We saw a small sailboat up ahead of us making their way towards Hell Gate, and they were under sail, so we decided to do the same - why motor when you can sail? We knew we had the motor warmed up enough to fire up if needed, so we gave it a go.  We made it almost all the way through until one bend in Hell Gate, filled with swirling eddies, had us pushed a little too close to land, so we motored out of it to the top of the East River. We were able to continue sailing until the tall buildings of Manhattan shadowed us enough that our wind was no longer sufficient. We fired up the motor, struck the sails, and enjoyed the views of the city. I'm sure we had our entrance to Hell Gate timed just right, not to mention that the boys just came off a summer of dealing with the current in the Hole, but it wasn't nearly as bad as we had anticipated. In fact, it was actually pretty fun.

Even with the ferries, water taxis, and Coast Guard scooting around, we all remained cool headed, and the whole experience of New York Harbor was not nearly as stressful as we had imagined. We made our way around the tip of Manhattan just as the sun was starting to set, with the Statue of Liberty off in the distance. We started making our way up the Hudson River, and negotiated spending the night at Chelsea Piers over the radio. As we started to come near it, we noticed a cooler floating out in the middle of the river - so we whipped some donuts and retrieved it. Sailing through Hell Gate and whipping shitties in the Hudson - not exactly what I had expected of our entrance to New York. It was pretty fun.

We got into our slip at Chelsea Piers, and walked just a few blocks to meet up with my dad, my brother Austin, and our friend Bronwen from Woods Hole for a pre-dinner drink. My dad is here on business, so it was just an added bonus that we get to see him. He had to head off to a work party, but Austin and Bronwen accompanied us to Harlem to Dinosaur BBQ to meet up with some other Woods Hole folk. We enjoyed a few drinks and massive amounts of delicious BBQ with Austin, Bronwen, Gillian, and Vansa. It was a really great time, and we look forward to spending some more time with all of them today - including Miss Alex Blair! Should be a fun time - though with the sensory overload of New York City, I know we'll all be ready to head south in the morning.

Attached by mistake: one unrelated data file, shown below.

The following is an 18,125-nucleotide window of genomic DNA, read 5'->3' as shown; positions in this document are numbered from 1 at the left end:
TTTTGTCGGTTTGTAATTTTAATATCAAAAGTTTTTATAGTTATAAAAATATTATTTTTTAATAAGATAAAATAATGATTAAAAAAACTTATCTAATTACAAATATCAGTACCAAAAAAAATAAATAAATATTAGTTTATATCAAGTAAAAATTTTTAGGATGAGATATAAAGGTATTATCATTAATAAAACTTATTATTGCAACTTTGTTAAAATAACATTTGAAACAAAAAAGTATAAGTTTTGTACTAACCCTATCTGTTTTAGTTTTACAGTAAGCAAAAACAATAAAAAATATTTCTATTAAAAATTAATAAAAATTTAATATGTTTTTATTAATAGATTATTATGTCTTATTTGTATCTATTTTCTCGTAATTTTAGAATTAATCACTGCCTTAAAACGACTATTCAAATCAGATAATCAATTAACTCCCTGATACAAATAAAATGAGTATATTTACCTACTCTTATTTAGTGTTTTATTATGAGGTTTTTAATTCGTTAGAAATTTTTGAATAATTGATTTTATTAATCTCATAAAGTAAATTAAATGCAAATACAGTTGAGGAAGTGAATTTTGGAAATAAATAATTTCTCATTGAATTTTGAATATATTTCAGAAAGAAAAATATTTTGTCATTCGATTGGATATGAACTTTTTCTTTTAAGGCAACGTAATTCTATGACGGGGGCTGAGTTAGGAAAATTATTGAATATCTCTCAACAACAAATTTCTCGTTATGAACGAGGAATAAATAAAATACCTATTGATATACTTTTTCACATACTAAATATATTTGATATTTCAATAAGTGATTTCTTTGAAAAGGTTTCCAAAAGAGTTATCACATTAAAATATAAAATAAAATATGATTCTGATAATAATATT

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Sally Adamson Taylor on

This is such fun to read! You are doing the sail I did on my little Hurley 20, but in the opposite direction. I too was terrified of Hellesgate (which means beautiful passage in Dutch) and catching the tides right, but like you, I followed another sailboat in, and it worked. With south winds, and two friends aboard for a day sail, we tore through at 12 knots under spinnaker! But there is a gremlin in that passage. I too lost a line, my spinnaker halyard gave way. I had to retrieve the head of the spinnaker from the river, in full view of all of east Manhatten, and relaunch on the jib halyard.